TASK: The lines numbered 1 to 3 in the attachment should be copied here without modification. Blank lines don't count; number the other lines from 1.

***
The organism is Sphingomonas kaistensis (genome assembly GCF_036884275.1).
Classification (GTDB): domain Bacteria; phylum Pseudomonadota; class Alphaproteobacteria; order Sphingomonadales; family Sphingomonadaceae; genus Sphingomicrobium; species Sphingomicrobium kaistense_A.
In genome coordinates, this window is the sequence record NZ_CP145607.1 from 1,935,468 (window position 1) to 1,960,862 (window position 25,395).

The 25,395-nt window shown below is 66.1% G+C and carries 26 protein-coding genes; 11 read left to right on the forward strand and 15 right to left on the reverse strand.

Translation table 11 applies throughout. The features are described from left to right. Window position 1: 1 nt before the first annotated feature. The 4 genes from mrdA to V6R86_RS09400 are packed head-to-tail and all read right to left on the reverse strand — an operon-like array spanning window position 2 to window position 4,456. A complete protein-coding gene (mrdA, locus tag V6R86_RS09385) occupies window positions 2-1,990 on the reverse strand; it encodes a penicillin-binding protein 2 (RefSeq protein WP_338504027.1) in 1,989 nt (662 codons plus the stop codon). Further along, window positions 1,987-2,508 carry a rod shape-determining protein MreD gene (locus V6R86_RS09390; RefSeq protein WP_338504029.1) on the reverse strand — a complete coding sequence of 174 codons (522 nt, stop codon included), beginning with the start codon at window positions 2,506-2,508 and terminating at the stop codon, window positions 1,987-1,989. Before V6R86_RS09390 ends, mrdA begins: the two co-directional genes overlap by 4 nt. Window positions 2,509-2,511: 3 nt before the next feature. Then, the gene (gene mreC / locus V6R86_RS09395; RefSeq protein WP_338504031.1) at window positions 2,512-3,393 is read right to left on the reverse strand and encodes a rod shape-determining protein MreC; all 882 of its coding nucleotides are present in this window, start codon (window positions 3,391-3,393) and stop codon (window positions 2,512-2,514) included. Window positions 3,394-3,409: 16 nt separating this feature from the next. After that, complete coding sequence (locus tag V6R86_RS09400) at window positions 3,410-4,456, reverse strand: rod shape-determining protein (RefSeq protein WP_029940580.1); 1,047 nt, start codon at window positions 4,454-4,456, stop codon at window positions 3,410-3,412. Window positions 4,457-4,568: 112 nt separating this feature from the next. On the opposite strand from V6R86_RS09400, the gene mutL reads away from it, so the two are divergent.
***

The organism is Sphingomonas kaistensis (genome assembly GCF_036884275.1).
Classification (GTDB): domain Bacteria; phylum Pseudomonadota; class Alphaproteobacteria; order Sphingomonadales; family Sphingomonadaceae; genus Sphingomicrobium; species Sphingomicrobium kaistense_A.
In genome coordinates, this window is the sequence record NZ_CP145607.1 from 1,935,468 (window position 1) to 1,960,862 (window position 25,395).